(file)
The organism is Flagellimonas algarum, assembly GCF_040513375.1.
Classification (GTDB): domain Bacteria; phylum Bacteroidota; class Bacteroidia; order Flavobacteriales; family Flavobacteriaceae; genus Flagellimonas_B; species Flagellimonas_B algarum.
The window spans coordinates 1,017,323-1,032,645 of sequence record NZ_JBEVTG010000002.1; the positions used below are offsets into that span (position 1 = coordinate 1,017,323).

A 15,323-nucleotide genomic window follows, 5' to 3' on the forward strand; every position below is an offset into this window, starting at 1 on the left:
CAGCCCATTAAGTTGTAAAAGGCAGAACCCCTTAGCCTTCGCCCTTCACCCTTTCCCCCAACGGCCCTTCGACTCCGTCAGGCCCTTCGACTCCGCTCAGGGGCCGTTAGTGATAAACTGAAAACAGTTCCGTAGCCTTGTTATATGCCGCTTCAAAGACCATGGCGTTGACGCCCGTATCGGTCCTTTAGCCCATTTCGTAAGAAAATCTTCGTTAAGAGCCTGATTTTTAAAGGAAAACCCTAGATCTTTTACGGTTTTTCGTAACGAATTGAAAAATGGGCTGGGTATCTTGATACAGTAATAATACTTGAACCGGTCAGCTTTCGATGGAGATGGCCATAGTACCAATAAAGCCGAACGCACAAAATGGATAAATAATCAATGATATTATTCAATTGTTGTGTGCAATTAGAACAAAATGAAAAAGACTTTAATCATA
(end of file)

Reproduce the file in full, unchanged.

The organism is Flagellimonas algarum, assembly GCF_040513375.1.
Classification (GTDB): domain Bacteria; phylum Bacteroidota; class Bacteroidia; order Flavobacteriales; family Flavobacteriaceae; genus Flagellimonas_B; species Flagellimonas_B algarum.
The window spans coordinates 1,017,323-1,032,645 of sequence record NZ_JBEVTG010000002.1; the positions used below are offsets into that span (position 1 = coordinate 1,017,323).

A 15,323-nucleotide genomic window follows, 5' to 3' on the forward strand; every position below is an offset into this window, starting at 1 on the left:
CAGCCCATTAAGTTGTAAAAGGCAGAACCCCTTAGCCTTCGCCCTTCACCCTTTCCCCCAACGGCCCTTCGACTCCGTCAGGCCCTTCGACTCCGCTCAGGGGCCGTTAGTGATAAACTGAAAACAGTTCCGTAGCCTTGTTATATGCCGCTTCAAAGACCATGGCGTTGACGCCCGTATCGGTCCTTTAGCCCATTTCGTAAGAAAATCTTCGTTAAGAGCCTGATTTTTAAAGGAAAACCCTAGATCTTTTACGGTTTTTCGTAACGAATTGAAAAATGGGCTGGGTATCTTGATACAGTAATAATACTTGAACCGGTCAGCTTTCGATGGAGATGGCCATAGTACCAATAAAGCCGAACGCACAAAATGGATAAATAATCAATGATATTATTCAATTGTTGTGTGCAATTAGAACAAAATGAAAAAGACTTTAATCATA